What then of the correctness of the trial court's judgment in determining that the petition filed did not present such a case as came within the purview of section 31 of the United States Judicial Code? This depends on whether or not the appellant was denied an equal right by virtue of section 5581 of the Code of Alabama, providing that there shall be only one change of venue. It is hardly necessary to observe that the statute applies to all persons alike, without regard to race, color, or previous condition of servitude.
The general rule is stated that the right of a change of venue in criminal cases is provided by statute, and the extent and manner of its exercise is of legislative declaration. Stamp v. Commonwealth, 200 Ky. 133, 253 S.W. 242; State v. Backus, 165 Wis. 179, 161 N.W. 759.
Adverting to the rule in this jurisdiction, section 6 of the Constitution states that by general law, the Legislature may provide for a change of venue at the instance of the defendant in all prosecutions by indictment, and the application for such change of venue may be heard and determined without the personal presence of the defendant applying therefor; provided, the defendant is imprisoned in jail or in some legal place of confinement. Thus the Constitution does not expressly guarantee to a defendant the right to a change of venue, but leaves the question to the discretion of the Legislature.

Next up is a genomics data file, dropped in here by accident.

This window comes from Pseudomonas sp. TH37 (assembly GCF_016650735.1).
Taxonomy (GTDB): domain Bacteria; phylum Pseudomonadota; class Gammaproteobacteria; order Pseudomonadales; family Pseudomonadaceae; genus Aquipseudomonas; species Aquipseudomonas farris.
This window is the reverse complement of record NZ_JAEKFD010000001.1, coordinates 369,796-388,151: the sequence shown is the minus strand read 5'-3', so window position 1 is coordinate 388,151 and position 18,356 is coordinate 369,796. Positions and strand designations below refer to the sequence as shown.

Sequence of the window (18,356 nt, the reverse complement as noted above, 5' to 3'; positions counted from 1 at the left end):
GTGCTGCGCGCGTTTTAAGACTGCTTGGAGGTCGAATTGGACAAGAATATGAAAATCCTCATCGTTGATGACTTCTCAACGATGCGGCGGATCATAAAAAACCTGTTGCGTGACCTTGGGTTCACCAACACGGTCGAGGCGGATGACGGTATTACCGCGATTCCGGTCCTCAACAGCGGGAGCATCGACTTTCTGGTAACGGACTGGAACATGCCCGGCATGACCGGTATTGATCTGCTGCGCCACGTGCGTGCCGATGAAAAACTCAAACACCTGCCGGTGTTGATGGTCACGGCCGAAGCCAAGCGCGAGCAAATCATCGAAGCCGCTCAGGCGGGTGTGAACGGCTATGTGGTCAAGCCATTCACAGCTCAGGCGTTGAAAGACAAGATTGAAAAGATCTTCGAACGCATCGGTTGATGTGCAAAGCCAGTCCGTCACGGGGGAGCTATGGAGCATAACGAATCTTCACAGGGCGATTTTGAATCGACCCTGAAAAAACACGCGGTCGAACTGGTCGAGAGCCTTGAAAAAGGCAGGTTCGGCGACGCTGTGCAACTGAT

The United States Supreme Court has determined that in order for a petitioner to come within the provisions of section 31 of the Judicial Code, he must be deprived of an equal civil right by virtue of the constitutional or statutory provisions administered or applied.
In Virginia v. Rives, 100 U.S. 313, 320, 25 L.Ed. 667, the court said:
"The petition of the two colored men for the removal of their case into the Federal court does not appear to have made any case for removal, if we are correct in our reading of the act of Congress. It did not assert, nor is it claimed now, that the Constitution or laws of Virginia denied to them any civil right, or stood in the way of their *375 enforcing the equal protection of the laws. The law made no discrimination against them because of their color, nor any discrimination at all. The complaint is that there were no colored men in the jury that indicted them, nor in the petit jury summoned to try them. The petition expressly admitted that by the laws of the State all male citizens twenty-one years of age and not over sixty, who are entitled to vote and hold office under the Constitution and laws thereof, are made liable to serve as jurors. And it affirms (what is undoubtedly true) that this law allows the right, as well as requires the duty, of the race to which the petitioners belong to serve as jurors. It does not exclude colored citizens.